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EDITIONS
Tuesday, 19 February, 2002, 17:41 GMT
Accusations fly at Climbie inquiry
Victoria Climbie
Victoria had 128 injuries on her body when she died
Accusations of blame have been flying as the first phase of the inquiry into the death of eight-year old Victoria Climbie drew to a close.

The barrister for the inquiry, Neil Garnham QC, concluded that she could have been saved if police, health and social services had acted.


At the heart of their case is that key people charged with the responsibility of ensuring Victoria's safety and welfare simply did not do their jobs

The Climbies

Victoria's parents accused Haringey Council of irresponsibility and incompetence, bizarre practices and insensitivity.

Victoria's social worker, Lisa Arthurworrey, accused Haringey Council of using her as a "sacrificial lamb".

Haringey Council, in turn, bitterly attacked the inquiry for its "apparent determination to blame everyone from top to bottom".

Victoria died in February 2000 after suffering months of abuse at the hands of her great aunt Marie Therese Kouao and her boyfriend Carl Manning, in their north London flat.

She had 128 separate injuries on her body at the time of her death, and the child protection system missed at least 12 chances to save her life. The pair are now serving life for murder.


It is simply not open to agencies.. to contend that they could never be expected to anticipate the possibility that Victoria would be abused

Neil Garnham QC
Neil Garnham QC, for the inquiry, said although the murder was committed by sick individuals, it was still important to be critical of public services.

"It is simply not open to agencies involved in an inquiry like this to contend that they could never be expected to anticipate the possibility that Victoria would be abused."

Francis and Berthe Climbie launched a scathing attack on incompetent professionals within Britain's child protection services.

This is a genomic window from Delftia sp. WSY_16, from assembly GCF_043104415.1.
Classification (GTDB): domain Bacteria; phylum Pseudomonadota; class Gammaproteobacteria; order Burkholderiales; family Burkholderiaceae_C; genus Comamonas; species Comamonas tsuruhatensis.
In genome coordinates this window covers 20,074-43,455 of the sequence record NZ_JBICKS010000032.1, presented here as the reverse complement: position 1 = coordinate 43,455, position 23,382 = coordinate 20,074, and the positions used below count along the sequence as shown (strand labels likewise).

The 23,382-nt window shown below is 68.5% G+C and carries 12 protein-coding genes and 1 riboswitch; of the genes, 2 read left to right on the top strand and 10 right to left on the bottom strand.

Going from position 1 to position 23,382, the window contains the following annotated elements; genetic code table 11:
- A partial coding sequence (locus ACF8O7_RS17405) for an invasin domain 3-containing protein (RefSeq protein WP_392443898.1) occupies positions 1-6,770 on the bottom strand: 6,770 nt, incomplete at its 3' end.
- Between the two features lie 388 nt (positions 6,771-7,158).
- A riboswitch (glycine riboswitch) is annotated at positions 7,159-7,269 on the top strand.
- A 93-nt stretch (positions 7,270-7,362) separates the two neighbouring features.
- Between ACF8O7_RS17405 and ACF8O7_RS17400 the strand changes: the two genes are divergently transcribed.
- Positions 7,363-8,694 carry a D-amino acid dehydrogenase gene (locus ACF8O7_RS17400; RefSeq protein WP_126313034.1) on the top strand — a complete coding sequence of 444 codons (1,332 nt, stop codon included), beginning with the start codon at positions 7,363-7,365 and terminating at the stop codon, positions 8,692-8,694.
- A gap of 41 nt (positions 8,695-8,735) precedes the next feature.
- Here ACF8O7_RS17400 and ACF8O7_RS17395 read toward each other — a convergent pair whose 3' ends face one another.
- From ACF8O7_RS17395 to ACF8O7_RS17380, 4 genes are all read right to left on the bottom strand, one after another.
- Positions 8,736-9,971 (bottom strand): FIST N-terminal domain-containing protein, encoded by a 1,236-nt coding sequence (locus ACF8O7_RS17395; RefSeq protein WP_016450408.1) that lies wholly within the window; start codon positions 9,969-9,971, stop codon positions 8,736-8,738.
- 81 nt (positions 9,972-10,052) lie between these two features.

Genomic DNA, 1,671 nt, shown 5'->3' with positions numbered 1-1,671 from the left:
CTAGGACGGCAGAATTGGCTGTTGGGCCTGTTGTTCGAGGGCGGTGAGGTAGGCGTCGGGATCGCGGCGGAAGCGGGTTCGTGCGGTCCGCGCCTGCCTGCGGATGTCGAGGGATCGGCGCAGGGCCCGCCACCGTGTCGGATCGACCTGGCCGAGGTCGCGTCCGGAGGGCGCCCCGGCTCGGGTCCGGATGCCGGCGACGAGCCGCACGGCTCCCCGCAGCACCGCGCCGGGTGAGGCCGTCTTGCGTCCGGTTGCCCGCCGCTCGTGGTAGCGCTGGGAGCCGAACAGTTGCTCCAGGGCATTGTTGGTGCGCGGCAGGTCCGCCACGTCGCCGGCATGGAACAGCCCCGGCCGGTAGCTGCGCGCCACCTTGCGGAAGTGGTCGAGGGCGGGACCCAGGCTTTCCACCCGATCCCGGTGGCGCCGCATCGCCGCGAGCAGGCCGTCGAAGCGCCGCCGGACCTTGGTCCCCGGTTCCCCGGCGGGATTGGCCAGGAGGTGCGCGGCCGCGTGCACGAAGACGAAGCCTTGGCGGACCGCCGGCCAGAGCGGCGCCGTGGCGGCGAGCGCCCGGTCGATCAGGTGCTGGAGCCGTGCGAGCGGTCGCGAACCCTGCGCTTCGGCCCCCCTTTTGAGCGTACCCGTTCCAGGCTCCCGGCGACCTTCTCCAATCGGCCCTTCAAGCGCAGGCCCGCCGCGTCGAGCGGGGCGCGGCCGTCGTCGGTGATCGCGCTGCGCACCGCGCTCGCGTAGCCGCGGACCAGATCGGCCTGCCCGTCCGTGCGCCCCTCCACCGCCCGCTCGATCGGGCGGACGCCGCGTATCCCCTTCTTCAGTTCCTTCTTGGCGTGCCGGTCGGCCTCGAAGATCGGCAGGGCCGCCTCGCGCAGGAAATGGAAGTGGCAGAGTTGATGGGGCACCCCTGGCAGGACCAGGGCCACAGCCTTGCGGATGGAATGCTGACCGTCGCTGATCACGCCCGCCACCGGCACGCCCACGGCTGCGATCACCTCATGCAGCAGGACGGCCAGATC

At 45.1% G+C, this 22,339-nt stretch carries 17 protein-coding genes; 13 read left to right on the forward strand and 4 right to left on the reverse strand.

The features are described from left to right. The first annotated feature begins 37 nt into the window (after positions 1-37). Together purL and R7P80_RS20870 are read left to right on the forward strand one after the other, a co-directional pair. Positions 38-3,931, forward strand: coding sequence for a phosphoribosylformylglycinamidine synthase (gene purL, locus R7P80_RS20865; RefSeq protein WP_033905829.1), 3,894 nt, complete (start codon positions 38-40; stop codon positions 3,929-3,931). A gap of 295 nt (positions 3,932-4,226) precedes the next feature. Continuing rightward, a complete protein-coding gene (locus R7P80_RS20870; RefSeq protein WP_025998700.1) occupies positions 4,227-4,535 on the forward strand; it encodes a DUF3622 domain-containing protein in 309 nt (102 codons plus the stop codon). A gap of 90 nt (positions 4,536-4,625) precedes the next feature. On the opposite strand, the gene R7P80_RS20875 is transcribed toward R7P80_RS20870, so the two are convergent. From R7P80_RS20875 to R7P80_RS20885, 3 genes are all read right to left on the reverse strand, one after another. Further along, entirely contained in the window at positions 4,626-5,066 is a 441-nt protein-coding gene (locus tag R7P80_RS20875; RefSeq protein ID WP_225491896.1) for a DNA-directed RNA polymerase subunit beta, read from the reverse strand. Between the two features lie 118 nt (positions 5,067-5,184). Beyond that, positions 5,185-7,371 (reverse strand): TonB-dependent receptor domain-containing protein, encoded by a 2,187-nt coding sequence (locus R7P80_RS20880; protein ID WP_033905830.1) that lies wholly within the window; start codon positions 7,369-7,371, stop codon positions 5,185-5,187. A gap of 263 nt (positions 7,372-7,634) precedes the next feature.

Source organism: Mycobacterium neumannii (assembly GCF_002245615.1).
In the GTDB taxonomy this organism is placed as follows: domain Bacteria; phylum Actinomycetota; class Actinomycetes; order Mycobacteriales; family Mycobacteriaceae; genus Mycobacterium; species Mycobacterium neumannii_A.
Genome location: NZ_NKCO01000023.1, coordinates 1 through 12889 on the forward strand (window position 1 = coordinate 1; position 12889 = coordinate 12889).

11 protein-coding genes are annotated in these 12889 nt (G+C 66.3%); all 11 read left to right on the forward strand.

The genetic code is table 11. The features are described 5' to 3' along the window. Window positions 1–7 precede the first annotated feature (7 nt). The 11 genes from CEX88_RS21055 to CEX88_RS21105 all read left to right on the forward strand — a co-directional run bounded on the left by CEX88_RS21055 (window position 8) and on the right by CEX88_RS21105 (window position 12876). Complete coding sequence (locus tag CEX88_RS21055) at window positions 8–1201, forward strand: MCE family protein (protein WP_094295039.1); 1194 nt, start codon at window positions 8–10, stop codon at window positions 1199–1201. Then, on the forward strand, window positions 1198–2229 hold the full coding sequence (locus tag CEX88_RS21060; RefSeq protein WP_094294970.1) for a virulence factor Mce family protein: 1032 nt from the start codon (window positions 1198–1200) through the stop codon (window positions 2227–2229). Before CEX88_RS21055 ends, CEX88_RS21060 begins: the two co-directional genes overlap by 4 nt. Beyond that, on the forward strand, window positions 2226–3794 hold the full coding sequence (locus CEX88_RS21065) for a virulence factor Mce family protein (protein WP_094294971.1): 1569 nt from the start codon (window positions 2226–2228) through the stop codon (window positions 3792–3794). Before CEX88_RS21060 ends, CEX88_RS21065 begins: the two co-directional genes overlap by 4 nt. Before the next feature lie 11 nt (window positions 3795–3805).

'Disturbing and disappointing'

In a closing statement read by their lawyer Margot Boye, the Climbies - who sent Victoria to Europe under Kouao's care for a better education - said the only people who tried to do something about Victoria were untrained members of the public.


[Haringey's office] is truly bizarre, witchcraft in one corner and a religious fanatic in the other and in the middle absolutely nobody reading a file

The Climbies

Ms Boye said: "At the heart of their case is that key people charged with the responsibility of ensuring Victoria's safety and welfare simply did not do their jobs."

The Climbies singled out Gurbux Singh, Haringey's former chief executive and now the head of the Commission for Racial Equality, for the "very disturbing and disappointing" way in which they said he had distanced himself from blame.

The chaotic management style of the social services' office, and the behaviour of Ms Arthurworrey's supervisor Carol Baptiste, also horrified the Climbies.

Ms Boye said the office was "truly bizarre, witchcraft in one corner and a religious fanatic in the other and in the middle absolutely nobody reading a file."

Council defends itself

Haringey Council's lawyer Elizabeth Lawson QC warned that the attitude of the inquiry could lead to children being taken into care without sufficient evidence of abuse.


The atmosphere of blame... meant this inquiry has lost the opportunity to allow those actually doing the job to offer their reflections in an atmosphere of open-minded inquiry

Haringey Council

She said Kouao had convinced everyone she was a loving mother to Victoria, and that the death could have happened in any part of the country.

She said the inquiry had created an atmosphere of fear and blame among the care professionals, and in doing so failed to uncover any significant facts.

Ms Arthurworrey's lawyer later said: "Lisa is not a paediatrician, detective or psychiatrist, yet other agencies have sought to shield behind her back."

The five-month first phase of the inquiry - which deals specifically with circumstances surrounding Victoria's death - will be followed by a second stage to look at ways to prevent a similar tragedy in the future.

 WATCH/LISTEN
 ON THIS STORY
The BBC's Alison Holt
"What the family has heard has made them increasingly angry"
Barnardos Chief Executive Roger Singleton
"This is a landmark case"
The BBC's Niall Dickson
"The buck keeps on being passed"
Michael Ledbetter, Assoc. Directors Social Services
"A key finding is the need to listen to the children"

Key stories

Background

THE TRIAL

TALKING POINT
See also:

03 Dec 01 | England
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